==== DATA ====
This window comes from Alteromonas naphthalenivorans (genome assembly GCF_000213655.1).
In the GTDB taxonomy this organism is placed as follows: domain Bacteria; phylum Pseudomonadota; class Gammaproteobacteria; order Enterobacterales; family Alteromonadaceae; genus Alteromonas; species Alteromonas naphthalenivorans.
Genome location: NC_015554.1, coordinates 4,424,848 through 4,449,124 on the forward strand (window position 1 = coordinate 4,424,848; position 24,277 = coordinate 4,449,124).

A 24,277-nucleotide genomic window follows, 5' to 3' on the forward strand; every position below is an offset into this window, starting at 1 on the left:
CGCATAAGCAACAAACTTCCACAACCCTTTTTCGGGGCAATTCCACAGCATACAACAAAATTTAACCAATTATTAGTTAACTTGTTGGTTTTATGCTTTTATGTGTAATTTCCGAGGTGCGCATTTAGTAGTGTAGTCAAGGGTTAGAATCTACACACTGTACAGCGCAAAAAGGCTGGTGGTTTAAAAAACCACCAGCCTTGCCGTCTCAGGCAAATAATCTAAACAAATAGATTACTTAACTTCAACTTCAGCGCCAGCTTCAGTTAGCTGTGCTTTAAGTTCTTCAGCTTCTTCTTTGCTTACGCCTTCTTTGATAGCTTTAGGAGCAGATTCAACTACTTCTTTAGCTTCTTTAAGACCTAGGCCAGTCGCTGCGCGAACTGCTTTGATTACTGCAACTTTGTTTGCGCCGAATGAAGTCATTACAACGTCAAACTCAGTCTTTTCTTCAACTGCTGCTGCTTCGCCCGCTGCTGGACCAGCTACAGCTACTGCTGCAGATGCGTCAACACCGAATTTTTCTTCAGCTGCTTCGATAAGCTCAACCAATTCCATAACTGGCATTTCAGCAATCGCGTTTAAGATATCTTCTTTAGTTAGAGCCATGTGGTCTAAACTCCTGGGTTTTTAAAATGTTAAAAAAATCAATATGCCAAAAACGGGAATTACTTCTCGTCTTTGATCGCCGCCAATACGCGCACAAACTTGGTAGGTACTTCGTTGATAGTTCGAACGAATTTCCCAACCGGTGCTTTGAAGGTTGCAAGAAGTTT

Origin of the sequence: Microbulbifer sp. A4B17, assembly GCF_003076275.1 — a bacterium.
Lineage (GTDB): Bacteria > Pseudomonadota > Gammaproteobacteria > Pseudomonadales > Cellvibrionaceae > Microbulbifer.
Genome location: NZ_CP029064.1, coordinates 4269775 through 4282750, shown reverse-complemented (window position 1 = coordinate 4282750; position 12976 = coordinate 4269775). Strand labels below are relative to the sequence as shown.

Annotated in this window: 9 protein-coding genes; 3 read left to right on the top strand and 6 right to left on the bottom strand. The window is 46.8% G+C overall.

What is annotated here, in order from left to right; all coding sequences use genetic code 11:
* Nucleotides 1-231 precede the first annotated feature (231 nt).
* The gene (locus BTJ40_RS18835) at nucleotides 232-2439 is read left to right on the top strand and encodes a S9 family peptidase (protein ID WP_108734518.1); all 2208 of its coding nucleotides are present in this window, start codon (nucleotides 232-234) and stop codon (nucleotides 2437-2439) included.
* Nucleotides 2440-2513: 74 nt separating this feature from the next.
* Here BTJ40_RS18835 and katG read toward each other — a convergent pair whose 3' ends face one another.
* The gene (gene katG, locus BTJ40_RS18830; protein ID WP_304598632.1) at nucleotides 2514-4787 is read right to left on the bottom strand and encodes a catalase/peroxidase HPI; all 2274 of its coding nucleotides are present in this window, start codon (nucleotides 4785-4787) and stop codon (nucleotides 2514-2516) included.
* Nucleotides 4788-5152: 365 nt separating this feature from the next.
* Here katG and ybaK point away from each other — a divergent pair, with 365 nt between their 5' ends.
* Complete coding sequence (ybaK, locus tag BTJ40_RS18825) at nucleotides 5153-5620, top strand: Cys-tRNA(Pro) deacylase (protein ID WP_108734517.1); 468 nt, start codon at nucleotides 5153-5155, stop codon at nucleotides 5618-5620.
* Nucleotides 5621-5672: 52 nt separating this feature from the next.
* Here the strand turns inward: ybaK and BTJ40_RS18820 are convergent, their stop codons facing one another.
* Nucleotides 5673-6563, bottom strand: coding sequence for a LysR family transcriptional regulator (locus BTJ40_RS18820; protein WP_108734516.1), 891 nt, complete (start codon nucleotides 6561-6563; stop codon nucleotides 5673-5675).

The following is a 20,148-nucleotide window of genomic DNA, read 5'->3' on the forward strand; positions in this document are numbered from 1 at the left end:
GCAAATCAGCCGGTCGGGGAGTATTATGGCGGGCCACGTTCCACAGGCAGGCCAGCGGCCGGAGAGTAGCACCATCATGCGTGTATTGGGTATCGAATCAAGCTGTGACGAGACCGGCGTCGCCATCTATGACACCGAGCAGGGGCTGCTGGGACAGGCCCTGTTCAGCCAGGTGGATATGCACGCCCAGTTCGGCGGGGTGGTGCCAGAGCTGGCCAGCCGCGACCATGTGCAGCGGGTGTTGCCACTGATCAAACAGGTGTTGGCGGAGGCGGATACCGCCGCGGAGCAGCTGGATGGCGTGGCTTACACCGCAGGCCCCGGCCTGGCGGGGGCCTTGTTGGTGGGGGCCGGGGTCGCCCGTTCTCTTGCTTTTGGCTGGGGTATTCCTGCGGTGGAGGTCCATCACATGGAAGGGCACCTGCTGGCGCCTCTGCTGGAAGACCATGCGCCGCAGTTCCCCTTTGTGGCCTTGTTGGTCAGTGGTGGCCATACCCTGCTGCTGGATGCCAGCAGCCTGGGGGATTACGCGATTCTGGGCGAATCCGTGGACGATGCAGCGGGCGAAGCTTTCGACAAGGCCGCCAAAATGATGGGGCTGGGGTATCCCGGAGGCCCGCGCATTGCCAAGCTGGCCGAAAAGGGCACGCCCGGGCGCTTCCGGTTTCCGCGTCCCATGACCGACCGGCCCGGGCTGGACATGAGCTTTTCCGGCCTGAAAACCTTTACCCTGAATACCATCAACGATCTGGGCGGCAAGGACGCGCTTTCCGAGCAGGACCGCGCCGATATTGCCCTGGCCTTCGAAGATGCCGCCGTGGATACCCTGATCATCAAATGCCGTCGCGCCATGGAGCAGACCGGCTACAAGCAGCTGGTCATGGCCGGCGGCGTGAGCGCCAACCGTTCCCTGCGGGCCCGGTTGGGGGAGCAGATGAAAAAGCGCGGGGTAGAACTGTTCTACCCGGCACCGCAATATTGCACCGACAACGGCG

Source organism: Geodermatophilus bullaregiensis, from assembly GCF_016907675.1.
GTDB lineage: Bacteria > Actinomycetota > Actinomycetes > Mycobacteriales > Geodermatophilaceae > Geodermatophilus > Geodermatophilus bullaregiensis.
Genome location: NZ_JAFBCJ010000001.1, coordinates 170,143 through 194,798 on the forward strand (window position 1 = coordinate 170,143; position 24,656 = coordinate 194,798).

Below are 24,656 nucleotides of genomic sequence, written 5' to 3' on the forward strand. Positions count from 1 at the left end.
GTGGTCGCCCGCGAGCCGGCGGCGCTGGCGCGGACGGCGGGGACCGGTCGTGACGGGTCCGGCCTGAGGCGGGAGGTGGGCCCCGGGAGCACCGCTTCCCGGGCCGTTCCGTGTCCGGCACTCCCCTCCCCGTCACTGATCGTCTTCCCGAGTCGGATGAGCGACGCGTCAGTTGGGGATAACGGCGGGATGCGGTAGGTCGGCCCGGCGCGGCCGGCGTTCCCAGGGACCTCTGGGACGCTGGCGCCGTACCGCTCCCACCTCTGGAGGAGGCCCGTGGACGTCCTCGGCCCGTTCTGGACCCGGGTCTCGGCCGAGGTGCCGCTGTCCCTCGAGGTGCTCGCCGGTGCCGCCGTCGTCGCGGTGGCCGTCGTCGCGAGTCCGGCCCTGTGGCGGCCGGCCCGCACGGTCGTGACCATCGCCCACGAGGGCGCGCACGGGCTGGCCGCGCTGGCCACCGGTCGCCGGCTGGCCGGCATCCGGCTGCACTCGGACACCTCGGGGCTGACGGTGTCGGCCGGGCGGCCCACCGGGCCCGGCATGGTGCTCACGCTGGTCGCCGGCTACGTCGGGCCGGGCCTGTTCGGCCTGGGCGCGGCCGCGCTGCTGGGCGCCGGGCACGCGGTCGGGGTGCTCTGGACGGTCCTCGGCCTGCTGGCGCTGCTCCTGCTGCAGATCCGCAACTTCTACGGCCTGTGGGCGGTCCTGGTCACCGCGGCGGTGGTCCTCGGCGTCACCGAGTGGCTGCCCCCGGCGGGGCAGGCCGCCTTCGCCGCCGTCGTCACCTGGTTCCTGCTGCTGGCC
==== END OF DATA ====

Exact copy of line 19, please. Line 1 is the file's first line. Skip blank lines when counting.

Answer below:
* Nucleotides 5621-5672: 52 nt separating this feature from the next.